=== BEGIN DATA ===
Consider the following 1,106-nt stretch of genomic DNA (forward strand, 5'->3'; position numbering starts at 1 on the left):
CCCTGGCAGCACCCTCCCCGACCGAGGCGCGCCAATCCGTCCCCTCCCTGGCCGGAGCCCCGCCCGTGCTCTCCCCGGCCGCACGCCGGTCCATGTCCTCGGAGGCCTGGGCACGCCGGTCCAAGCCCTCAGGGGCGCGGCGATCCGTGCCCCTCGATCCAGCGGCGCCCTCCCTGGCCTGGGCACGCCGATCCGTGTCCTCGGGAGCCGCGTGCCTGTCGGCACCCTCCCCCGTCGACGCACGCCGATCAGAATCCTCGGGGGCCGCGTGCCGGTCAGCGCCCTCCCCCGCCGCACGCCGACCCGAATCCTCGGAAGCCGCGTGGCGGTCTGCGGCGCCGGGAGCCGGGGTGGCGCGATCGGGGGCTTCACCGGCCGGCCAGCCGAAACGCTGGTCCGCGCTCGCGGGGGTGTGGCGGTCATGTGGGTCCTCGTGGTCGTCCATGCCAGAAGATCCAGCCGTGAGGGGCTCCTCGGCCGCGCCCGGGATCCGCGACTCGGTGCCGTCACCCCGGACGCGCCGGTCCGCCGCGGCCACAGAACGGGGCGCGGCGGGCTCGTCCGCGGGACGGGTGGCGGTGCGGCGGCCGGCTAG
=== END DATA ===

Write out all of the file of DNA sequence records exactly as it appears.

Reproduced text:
Consider the following 1,106-nt stretch of genomic DNA (forward strand, 5'->3'; position numbering starts at 1 on the left):
CCCTGGCAGCACCCTCCCCGACCGAGGCGCGCCAATCCGTCCCCTCCCTGGCCGGAGCCCCGCCCGTGCTCTCCCCGGCCGCACGCCGGTCCATGTCCTCGGAGGCCTGGGCACGCCGGTCCAAGCCCTCAGGGGCGCGGCGATCCGTGCCCCTCGATCCAGCGGCGCCCTCCCTGGCCTGGGCACGCCGATCCGTGTCCTCGGGAGCCGCGTGCCTGTCGGCACCCTCCCCCGTCGACGCACGCCGATCAGAATCCTCGGGGGCCGCGTGCCGGTCAGCGCCCTCCCCCGCCGCACGCCGACCCGAATCCTCGGAAGCCGCGTGGCGGTCTGCGGCGCCGGGAGCCGGGGTGGCGCGATCGGGGGCTTCACCGGCCGGCCAGCCGAAACGCTGGTCCGCGCTCGCGGGGGTGTGGCGGTCATGTGGGTCCTCGTGGTCGTCCATGCCAGAAGATCCAGCCGTGAGGGGCTCCTCGGCCGCGCCCGGGATCCGCGACTCGGTGCCGTCACCCCGGACGCGCCGGTCCGCCGCGGCCACAGAACGGGGCGCGGCGGGCTCGTCCGCGGGACGGGTGGCGGTGCGGCGGCCGGCTAG